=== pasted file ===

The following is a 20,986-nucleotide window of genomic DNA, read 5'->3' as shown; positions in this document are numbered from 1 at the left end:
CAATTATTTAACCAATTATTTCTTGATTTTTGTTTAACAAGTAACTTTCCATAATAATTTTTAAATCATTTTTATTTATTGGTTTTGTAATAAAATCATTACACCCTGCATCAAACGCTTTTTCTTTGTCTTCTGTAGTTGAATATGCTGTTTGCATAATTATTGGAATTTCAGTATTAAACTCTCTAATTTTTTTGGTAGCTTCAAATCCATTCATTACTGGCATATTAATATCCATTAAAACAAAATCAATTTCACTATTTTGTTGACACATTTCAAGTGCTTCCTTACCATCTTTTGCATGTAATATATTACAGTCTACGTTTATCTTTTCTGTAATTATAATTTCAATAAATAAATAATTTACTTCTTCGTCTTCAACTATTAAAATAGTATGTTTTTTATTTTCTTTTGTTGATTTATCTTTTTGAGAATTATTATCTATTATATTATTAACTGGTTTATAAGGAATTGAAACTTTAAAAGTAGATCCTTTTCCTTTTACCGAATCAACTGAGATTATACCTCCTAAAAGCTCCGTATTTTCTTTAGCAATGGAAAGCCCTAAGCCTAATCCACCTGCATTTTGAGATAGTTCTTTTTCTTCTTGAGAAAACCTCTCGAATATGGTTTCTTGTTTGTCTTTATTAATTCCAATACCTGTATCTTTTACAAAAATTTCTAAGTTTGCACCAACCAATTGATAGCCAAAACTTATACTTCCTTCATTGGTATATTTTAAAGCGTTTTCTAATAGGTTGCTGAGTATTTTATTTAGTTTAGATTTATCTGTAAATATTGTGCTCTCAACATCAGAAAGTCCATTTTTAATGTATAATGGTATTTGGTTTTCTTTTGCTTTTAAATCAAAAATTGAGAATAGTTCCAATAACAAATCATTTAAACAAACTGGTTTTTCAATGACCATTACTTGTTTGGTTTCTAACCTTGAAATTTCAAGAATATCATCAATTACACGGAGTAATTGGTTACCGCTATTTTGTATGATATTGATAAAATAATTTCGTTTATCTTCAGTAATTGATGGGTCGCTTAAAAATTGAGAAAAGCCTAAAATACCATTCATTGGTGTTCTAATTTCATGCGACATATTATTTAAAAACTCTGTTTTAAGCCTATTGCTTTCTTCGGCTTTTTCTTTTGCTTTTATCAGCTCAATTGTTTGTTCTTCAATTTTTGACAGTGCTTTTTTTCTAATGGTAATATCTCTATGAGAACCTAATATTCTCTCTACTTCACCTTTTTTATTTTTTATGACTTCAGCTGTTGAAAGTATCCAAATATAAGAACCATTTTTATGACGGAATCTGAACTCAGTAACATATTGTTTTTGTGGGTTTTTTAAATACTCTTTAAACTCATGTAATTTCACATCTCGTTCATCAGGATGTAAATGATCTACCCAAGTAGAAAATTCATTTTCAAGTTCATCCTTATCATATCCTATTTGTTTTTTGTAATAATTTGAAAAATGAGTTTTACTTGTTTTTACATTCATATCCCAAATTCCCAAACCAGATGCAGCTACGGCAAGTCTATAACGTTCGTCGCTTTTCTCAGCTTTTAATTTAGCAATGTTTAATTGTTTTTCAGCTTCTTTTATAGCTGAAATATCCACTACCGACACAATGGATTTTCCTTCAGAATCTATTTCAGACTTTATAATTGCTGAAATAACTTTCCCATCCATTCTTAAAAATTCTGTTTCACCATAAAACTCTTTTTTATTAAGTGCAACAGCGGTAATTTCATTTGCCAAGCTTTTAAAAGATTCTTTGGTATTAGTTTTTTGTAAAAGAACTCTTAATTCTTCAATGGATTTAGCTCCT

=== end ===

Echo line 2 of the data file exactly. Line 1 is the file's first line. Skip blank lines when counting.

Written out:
CAATTATTTAACCAATTATTTCTTGATTTTTGTTTAACAAGTAACTTTCCATAATAATTTTTAAATCATTTTTATTTATTGGTTTTGTAATAAAATCATTACACCCTGCATCAAACGCTTTTTCTTTGTCTTCTGTAGTTGAATATGCTGTTTGCATAATTATTGGAATTTCAGTATTAAACTCTCTAATTTTTTTGGTAGCTTCAAATCCATTCATTACTGGCATATTAATATCCATTAAAACAAAATCAATTTCACTATTTTGTTGACACATTTCAAGTGCTTCCTTACCATCTTTTGCATGTAATATATTACAGTCTACGTTTATCTTTTCTGTAATTATAATTTCAATAAATAAATAATTTACTTCTTCGTCTTCAACTATTAAAATAGTATGTTTTTTATTTTCTTTTGTTGATTTATCTTTTTGAGAATTATTATCTATTATATTATTAACTGGTTTATAAGGAATTGAAACTTTAAAAGTAGATCCTTTTCCTTTTACCGAATCAACTGAGATTATACCTCCTAAAAGCTCCGTATTTTCTTTAGCAATGGAAAGCCCTAAGCCTAATCCACCTGCATTTTGAGATAGTTCTTTTTCTTCTTGAGAAAACCTCTCGAATATGGTTTCTTGTTTGTCTTTATTAATTCCAATACCTGTATCTTTTACAAAAATTTCTAAGTTTGCACCAACCAATTGATAGCCAAAACTTATACTTCCTTCATTGGTATATTTTAAAGCGTTTTCTAATAGGTTGCTGAGTATTTTATTTAGTTTAGATTTATCTGTAAATATTGTGCTCTCAACATCAGAAAGTCCATTTTTAATGTATAATGGTATTTGGTTTTCTTTTGCTTTTAAATCAAAAATTGAGAATAGTTCCAATAACAAATCATTTAAACAAACTGGTTTTTCAATGACCATTACTTGTTTGGTTTCTAACCTTGAAATTTCAAGAATATCATCAATTACACGGAGTAATTGGTTACCGCTATTTTGTATGATATTGATAAAATAATTTCGTTTATCTTCAGTAATTGATGGGTCGCTTAAAAATTGAGAAAAGCCTAAAATACCATTCATTGGTGTTCTAATTTCATGCGACATATTATTTAAAAACTCTGTTTTAAGCCTATTGCTTTCTTCGGCTTTTTCTTTTGCTTTTATCAGCTCAATTGTTTGTTCTTCAATTTTTGACAGTGCTTTTTTTCTAATGGTAATATCTCTATGAGAACCTAATATTCTCTCTACTTCACCTTTTTTATTTTTTATGACTTCAGCTGTTGAAAGTATCCAAATATAAGAACCATTTTTATGACGGAATCTGAACTCAGTAACATATTGTTTTTGTGGGTTTTTTAAATACTCTTTAAACTCATGTAATTTCACATCTCGTTCATCAGGATGTAAATGATCTACCCAAGTAGAAAATTCATTTTCAAGTTCATCCTTATCATATCCTATTTGTTTTTTGTAATAATTTGAAAAATGAGTTTTACTTGTTTTTACATTCATATCCCAAATTCCCAAACCAGATGCAGCTACGGCAAGTCTATAACGTTCGTCGCTTTTCTCAGCTTTTAATTTAGCAATGTTTAATTGTTTTTCAGCTTCTTTTATAGCTGAAATATCCACTACCGACACAATGGATTTTCCTTCAGAATCTATTTCAGACTTTATAATTGCTGAAATAACTTTCCCATCCATTCTTAAAAATTCTGTTTCACCATAAAACTCTTTTTTATTAAGTGCAACAGCGGTAATTTCATTTGCCAAGCTTTTAAAAGATTCTTTGGTATTAGTTTTTTGTAAAAGAACTCTTAATTCTTCAATGGATTTAGCTCCT